Introducing Open Lectures on Freemasonry
In this era where knowledge becomes more reachable through digital technologies, Open Lectures on Freemasonry (OpenLFM) aims to increase the visibility and accessibility of research into Freemasonry through online lectures.
Lectures are audible, within technical limits, to those who are interested in the topic to be presented.
OpenLFM is an independent, informal and benevolent initiative unrelated to any masonic body or scientific institution. It is a collaboration of a researchers’ group with different formations and coming from various parts of the world.
Lectures are in English. Each lecture lasts for 25 minutes followed by a 15 minutes Q&A session moderated by the session chair. The lectures will be held live on Zoom and past lectures will be available on Soundcloud and YouTube.
Participation requires prior registration. Registration is free of charge. Registered users will be informed about forthcoming activities. OpenLFM beholds the right to reject any registration with no further explanation.
Research in a Time of Coronavirus
by: Dr.Andrew Prescott
26 April 2020
Research in a Time of Coronavirus: Resources and Opportunities The most pressing need in research into the history of Freemasonry is to escape from the distortions caused by over-reliance on secondary literature. We need to seek out and engage more strongly with primary source material. The global lockdowns offer unexpected opportunities for us to pursue this research as some archives and libraries are opening up their digital resources for free access and lists of free online materials are being developed. This talk will illustrate how you can pursue research into primary documents relating to the history of freemasonry while in lockdown.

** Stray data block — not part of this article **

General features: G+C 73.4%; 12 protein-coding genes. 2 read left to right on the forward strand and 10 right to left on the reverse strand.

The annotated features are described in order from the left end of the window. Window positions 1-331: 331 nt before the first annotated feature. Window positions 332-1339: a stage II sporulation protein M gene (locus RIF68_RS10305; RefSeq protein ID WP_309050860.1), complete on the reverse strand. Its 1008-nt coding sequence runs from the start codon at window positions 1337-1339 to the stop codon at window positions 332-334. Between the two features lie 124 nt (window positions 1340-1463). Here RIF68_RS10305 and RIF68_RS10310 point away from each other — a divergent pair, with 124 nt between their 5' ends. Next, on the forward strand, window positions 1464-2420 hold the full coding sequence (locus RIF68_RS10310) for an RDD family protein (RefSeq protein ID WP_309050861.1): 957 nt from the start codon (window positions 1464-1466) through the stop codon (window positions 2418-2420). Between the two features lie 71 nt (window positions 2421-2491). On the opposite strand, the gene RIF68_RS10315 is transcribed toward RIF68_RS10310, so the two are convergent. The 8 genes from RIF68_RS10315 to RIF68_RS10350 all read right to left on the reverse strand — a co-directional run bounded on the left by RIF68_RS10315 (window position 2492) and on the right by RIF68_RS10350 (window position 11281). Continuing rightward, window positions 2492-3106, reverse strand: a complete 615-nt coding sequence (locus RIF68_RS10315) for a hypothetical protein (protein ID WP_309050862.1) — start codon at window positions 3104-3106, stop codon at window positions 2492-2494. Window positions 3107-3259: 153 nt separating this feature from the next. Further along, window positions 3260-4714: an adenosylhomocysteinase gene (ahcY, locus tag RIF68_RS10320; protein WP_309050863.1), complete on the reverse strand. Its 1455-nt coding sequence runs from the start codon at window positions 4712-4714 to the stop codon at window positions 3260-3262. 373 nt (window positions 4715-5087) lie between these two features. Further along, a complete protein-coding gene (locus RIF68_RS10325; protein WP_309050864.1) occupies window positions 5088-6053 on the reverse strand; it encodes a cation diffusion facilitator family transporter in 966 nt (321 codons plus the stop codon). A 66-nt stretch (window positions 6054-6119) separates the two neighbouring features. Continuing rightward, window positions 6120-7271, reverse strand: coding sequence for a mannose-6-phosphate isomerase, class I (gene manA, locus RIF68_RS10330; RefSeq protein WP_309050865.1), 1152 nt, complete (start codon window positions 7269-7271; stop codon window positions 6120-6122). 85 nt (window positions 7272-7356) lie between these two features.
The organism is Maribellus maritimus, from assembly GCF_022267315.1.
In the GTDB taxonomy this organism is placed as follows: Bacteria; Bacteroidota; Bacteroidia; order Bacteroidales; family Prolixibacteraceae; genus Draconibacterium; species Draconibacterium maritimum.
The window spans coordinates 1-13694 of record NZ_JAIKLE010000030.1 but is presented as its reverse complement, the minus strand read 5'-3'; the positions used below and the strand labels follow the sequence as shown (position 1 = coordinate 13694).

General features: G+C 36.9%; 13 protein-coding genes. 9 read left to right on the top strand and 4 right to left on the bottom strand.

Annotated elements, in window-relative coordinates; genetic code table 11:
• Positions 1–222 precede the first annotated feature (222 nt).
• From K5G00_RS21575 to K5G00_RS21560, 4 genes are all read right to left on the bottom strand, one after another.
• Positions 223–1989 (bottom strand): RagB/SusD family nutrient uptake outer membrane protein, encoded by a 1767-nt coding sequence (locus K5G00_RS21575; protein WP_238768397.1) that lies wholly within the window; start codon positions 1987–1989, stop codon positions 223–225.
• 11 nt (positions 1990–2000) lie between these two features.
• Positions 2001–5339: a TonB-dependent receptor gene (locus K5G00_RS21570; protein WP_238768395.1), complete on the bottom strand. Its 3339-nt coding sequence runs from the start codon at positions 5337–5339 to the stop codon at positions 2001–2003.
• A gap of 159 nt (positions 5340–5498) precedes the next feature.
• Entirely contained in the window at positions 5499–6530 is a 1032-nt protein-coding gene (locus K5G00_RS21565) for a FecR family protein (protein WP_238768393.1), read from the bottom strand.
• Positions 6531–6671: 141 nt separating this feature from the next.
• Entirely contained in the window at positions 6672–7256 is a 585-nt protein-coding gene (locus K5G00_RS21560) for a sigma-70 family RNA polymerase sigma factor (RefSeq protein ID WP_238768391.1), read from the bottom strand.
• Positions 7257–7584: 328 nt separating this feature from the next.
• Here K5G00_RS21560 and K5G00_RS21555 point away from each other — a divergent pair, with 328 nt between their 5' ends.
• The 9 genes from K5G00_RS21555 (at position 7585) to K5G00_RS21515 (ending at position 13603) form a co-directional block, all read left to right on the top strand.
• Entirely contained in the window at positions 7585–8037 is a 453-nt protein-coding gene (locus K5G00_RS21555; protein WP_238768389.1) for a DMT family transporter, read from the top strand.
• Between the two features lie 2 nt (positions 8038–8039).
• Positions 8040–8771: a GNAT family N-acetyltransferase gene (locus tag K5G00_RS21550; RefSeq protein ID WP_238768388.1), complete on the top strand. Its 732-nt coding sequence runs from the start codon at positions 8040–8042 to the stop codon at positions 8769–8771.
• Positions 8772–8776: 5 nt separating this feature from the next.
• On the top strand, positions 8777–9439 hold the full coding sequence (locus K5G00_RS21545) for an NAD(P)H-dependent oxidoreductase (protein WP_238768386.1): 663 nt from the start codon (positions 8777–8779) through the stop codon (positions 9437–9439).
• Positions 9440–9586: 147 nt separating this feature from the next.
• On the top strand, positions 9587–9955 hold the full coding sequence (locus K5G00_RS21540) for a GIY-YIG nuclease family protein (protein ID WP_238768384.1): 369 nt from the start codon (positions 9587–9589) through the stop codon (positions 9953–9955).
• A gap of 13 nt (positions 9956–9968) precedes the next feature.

Speaker: Andrew Prescott in a session chaired by Susan Sommers. The event was a great success with an audience from America, Europe, Africa and the Middle-East.
Changing the Paradigm in Freemasonry
by: John L. Cooper
23 May 2020 19:00 BST
Freemasonry is an initiatic institution. Individuals are brought into it through a process which we call initiation. When properly understood, this process makes a deep and lasting impression on the initiate.
However, this great strength has become a barrier when applied to the degrees beyond the three basic ones of Ancient Craft Masonry, and to the wider study of symbol and allegory itself.
Moreover, the division of Freemasonry into differing jurisdictions with the concomitant problem of recognition, deprives Masons of the opportunity to study Freemasonry, and share the results of that study, across jurisdictional boundaries.
Eliminating the initiatic paradigm for anything beyond the first three degrees of Freemasonry should be explored.
Speaker: John Cooper pursued a career in public education as a high school teacher and administrator. He is a past grand master of the Grand Lodge of California and an internationally recognized researcher into Freemasonry.
Session Chair: Allan Casalou is the grand secretary of the Grand Lodge of California. He’s been the editor of the California Freemason magazine since 2002.